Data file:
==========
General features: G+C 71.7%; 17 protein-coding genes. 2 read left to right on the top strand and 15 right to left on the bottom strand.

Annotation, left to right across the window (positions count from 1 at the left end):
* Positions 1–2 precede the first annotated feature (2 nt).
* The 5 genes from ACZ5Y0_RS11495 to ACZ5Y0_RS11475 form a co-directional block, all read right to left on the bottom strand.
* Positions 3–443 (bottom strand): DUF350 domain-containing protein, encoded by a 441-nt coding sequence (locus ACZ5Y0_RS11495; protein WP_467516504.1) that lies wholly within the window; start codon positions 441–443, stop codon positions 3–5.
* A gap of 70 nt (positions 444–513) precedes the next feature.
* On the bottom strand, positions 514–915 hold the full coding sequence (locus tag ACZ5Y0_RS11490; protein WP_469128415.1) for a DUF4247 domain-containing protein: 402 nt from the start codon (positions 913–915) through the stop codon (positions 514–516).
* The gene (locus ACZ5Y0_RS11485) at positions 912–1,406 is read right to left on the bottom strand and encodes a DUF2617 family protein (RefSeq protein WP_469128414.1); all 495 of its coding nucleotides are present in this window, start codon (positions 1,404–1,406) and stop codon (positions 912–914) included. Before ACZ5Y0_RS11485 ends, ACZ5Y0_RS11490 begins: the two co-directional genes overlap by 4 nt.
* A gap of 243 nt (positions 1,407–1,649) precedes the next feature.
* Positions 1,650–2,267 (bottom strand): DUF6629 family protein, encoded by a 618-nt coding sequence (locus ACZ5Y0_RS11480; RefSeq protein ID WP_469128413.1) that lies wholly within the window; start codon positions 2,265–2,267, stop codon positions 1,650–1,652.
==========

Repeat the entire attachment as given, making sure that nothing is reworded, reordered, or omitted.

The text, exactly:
General features: G+C 71.7%; 17 protein-coding genes. 2 read left to right on the top strand and 15 right to left on the bottom strand.

Annotation, left to right across the window (positions count from 1 at the left end):
* Positions 1–2 precede the first annotated feature (2 nt).
* The 5 genes from ACZ5Y0_RS11495 to ACZ5Y0_RS11475 form a co-directional block, all read right to left on the bottom strand.
* Positions 3–443 (bottom strand): DUF350 domain-containing protein, encoded by a 441-nt coding sequence (locus ACZ5Y0_RS11495; protein WP_467516504.1) that lies wholly within the window; start codon positions 441–443, stop codon positions 3–5.
* A gap of 70 nt (positions 444–513) precedes the next feature.
* On the bottom strand, positions 514–915 hold the full coding sequence (locus tag ACZ5Y0_RS11490; protein WP_469128415.1) for a DUF4247 domain-containing protein: 402 nt from the start codon (positions 913–915) through the stop codon (positions 514–516).
* The gene (locus ACZ5Y0_RS11485) at positions 912–1,406 is read right to left on the bottom strand and encodes a DUF2617 family protein (RefSeq protein WP_469128414.1); all 495 of its coding nucleotides are present in this window, start codon (positions 1,404–1,406) and stop codon (positions 912–914) included. Before ACZ5Y0_RS11485 ends, ACZ5Y0_RS11490 begins: the two co-directional genes overlap by 4 nt.
* A gap of 243 nt (positions 1,407–1,649) precedes the next feature.
* Positions 1,650–2,267 (bottom strand): DUF6629 family protein, encoded by a 618-nt coding sequence (locus ACZ5Y0_RS11480; RefSeq protein ID WP_469128413.1) that lies wholly within the window; start codon positions 2,265–2,267, stop codon positions 1,650–1,652.